How to Limit Test Anxiety Before the LSAT
- Mar 29, 2019
It’s the last day before the LSAT. Wondering how to deal with LSAT test anxiety? Read here to learn more effective ways to calm your nerves before the test.
The day before the LSAT — you are truly so close to being finished with a huge step in the application process, the last thing you need is for your mind to hold you back from demonstrating your potential. Anxiety is so common before (and during) a big exam, I’d be more surprised to hear that someone wasn’t feeling anxious the day before the LSAT. So, as an expert in Having Taken the LSAT and Some Other Tests, I’m here to share the practices that have helped me deal with LSAT test anxiety and will hopefully be helpful to you too.
1. Meditation: Ok, I’m too cynical to actually call anything I do “meditation” or “mindfulness,” but I nonetheless found meditation apps very helpful for feeling alert, but not anxious, during an actual exam. If you’re like me, any practice that reminds you to control your breathing and stay calm also helps with falling asleep the night before the LSAT. And if, also like me, you’re starting out with some biases about the type of person who practices meditation, realize that snipers, Navy Seals and professional athletes use the same practices to improve their performance (but often with names that sound really tough or mysterious).
2. Exercise: The benefits of exercise before the exam are threefold: exercise gives you something difficult to focus on, you can probably benefit from some fresh air and sun right about now, and exercise itself can help you to feel better. To quote Elle Woods, “Exercise gives you endorphins. Endorphins make you happy. Happy people don’t kill their husbands” … or rather, they don’t feel overwhelmed by anxiety heading into the LSAT.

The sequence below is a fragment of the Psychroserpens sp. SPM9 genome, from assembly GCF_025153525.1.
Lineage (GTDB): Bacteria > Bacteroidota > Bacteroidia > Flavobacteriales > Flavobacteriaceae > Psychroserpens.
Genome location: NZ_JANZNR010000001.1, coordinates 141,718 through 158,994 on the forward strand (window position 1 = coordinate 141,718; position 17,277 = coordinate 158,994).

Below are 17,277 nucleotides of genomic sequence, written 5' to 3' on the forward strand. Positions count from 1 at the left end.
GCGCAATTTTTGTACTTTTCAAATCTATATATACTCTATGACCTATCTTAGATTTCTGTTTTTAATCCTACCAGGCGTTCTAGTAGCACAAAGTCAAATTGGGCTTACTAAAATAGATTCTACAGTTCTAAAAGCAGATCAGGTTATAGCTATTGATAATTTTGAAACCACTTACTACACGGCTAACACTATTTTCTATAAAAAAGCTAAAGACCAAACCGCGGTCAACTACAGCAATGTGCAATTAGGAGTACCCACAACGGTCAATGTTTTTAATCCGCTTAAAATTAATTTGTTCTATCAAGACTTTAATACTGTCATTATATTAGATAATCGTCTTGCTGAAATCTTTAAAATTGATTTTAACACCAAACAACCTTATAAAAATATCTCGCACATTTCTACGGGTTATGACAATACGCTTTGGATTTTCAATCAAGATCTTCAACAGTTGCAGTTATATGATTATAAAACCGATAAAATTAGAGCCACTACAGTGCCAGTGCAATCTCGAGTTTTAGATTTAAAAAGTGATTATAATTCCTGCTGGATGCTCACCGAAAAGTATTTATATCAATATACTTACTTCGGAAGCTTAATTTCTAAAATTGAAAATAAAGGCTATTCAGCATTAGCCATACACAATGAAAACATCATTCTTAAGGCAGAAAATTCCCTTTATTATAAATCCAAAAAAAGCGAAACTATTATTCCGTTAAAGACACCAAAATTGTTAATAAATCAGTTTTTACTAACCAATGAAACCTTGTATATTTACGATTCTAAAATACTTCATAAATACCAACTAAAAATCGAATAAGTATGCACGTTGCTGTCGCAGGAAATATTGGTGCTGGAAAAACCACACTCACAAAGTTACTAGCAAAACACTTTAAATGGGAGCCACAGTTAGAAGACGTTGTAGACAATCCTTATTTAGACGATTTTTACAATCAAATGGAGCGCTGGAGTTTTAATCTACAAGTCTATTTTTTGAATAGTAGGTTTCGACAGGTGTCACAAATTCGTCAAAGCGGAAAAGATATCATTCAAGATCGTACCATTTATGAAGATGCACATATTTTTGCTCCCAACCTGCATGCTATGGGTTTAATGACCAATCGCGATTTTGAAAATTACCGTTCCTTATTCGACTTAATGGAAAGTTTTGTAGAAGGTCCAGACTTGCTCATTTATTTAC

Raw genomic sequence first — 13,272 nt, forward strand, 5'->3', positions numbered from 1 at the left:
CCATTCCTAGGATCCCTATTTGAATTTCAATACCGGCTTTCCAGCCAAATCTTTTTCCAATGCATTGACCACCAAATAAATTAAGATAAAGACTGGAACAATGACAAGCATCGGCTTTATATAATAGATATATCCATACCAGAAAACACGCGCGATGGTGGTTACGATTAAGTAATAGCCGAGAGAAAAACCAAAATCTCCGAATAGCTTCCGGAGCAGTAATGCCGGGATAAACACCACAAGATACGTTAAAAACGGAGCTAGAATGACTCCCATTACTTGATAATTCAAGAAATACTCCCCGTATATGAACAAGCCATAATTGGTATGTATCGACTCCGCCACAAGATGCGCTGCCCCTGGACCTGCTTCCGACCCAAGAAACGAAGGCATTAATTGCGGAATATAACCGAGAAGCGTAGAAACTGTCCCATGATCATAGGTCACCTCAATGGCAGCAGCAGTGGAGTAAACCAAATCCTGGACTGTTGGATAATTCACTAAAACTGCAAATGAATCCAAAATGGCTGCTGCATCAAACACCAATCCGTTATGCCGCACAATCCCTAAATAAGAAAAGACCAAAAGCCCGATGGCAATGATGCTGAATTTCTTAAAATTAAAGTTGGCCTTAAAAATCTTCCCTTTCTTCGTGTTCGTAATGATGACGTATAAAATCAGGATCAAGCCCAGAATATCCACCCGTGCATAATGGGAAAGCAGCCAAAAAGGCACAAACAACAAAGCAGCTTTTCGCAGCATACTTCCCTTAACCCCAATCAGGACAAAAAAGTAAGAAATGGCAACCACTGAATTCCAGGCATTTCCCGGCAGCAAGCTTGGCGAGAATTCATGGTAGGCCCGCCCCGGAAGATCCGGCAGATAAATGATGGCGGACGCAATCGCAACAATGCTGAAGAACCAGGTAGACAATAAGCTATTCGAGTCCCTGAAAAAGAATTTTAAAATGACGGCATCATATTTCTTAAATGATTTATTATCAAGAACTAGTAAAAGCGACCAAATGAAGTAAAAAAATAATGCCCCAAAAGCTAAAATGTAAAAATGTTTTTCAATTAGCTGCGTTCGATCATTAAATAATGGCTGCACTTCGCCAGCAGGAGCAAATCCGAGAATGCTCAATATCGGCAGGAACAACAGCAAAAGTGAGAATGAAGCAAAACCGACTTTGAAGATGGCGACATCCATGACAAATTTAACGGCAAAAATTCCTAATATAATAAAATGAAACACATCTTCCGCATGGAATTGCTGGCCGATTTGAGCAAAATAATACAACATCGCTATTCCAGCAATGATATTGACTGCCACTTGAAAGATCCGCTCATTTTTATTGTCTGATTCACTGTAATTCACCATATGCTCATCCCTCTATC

3. Friends: One thing I’d suggest for anyone during the last day before the LSAT is to meet up with some friend. There’s no need to wallow in your test-day stress alone. The best thing for reducing anxiety could be to find the right people who are going to keep you in a good headspace and give you the kind of support that’s specific to you. Even if you prefer to have time alone to clear your mind and prepare for something important like the LSAT, consider calling someone who you know would provide some positive encouragement and even help you to feel excited about reaching this step in your test prep.
Especially on the day before the LSAT, it’s completely normal to experience anxiety, so the best thing you can do is to find something that’s going to help you address those feelings before exam time. You’ve put in so much work to get to this point in your test prep, make sure to take really good care of yourself, because it’s going to make the difference in your score and because, most importantly, you deserve it.
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